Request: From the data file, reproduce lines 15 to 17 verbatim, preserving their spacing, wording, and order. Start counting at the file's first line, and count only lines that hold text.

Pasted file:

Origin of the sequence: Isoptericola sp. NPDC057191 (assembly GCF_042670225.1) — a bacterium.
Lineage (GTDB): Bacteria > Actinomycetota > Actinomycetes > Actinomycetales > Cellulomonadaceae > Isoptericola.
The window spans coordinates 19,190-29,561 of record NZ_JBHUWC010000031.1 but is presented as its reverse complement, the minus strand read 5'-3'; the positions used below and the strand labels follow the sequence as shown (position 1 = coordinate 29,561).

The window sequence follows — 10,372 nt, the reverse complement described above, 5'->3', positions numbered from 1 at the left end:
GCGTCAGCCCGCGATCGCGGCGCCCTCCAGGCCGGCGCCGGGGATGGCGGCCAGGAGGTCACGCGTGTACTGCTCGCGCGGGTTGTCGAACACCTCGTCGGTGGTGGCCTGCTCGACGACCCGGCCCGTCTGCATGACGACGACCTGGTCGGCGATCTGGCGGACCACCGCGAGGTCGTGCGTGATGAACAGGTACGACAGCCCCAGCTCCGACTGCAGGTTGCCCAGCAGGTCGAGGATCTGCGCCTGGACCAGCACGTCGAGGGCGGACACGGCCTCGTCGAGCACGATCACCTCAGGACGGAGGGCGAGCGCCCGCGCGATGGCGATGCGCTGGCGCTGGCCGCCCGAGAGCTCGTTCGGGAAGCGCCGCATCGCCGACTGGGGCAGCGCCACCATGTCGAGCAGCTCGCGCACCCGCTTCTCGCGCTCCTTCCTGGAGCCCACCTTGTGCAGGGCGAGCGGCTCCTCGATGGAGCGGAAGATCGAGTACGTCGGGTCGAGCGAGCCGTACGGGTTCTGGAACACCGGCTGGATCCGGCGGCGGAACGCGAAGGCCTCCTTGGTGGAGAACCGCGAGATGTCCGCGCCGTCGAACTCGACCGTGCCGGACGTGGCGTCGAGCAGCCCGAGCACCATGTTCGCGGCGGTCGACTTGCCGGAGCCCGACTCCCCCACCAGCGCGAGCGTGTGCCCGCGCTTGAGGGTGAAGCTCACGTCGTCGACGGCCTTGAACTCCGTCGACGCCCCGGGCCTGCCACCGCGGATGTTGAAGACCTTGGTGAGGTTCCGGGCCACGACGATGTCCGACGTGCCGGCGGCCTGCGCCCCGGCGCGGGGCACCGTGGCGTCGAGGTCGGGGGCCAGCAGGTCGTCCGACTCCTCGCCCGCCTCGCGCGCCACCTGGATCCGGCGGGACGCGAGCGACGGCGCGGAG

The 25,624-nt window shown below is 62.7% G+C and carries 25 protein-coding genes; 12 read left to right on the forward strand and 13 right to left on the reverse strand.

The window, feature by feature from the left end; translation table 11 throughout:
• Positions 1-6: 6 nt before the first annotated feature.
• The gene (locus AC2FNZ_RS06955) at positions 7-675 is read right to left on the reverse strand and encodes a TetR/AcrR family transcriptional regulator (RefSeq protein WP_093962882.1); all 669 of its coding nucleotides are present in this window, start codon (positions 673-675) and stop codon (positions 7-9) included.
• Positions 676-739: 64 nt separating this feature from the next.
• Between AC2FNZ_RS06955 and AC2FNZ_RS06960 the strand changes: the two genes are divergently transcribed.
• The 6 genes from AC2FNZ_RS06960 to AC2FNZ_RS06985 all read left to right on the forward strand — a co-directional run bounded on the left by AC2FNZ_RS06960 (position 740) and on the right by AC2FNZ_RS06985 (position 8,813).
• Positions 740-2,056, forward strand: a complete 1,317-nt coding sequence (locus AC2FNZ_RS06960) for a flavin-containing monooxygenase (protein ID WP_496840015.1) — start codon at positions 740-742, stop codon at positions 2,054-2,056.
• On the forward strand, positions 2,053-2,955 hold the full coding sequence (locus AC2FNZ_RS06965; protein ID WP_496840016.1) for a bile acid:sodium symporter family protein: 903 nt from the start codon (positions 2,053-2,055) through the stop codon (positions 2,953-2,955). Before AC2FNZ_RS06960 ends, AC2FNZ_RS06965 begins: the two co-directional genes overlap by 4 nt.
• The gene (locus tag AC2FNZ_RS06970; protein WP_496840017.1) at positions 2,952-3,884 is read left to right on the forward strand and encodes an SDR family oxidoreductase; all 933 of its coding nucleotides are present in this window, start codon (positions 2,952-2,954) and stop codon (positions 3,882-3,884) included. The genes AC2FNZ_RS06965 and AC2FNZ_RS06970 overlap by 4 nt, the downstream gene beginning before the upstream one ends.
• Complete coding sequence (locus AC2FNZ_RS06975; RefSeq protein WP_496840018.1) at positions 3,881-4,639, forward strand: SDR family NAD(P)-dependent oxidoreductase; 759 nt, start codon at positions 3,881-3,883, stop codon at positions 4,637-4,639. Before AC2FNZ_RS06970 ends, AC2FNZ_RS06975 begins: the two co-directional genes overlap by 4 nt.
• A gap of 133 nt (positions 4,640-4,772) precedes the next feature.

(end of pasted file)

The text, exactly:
• The gene (locus tag AC2FNZ_RS06970; protein WP_496840017.1) at positions 2,952-3,884 is read left to right on the forward strand and encodes an SDR family oxidoreductase; all 933 of its coding nucleotides are present in this window, start codon (positions 2,952-2,954) and stop codon (positions 3,882-3,884) included. The genes AC2FNZ_RS06965 and AC2FNZ_RS06970 overlap by 4 nt, the downstream gene beginning before the upstream one ends.
• Complete coding sequence (locus AC2FNZ_RS06975; RefSeq protein WP_496840018.1) at positions 3,881-4,639, forward strand: SDR family NAD(P)-dependent oxidoreductase; 759 nt, start codon at positions 3,881-3,883, stop codon at positions 4,637-4,639. Before AC2FNZ_RS06970 ends, AC2FNZ_RS06975 begins: the two co-directional genes overlap by 4 nt.
• A gap of 133 nt (positions 4,640-4,772) precedes the next feature.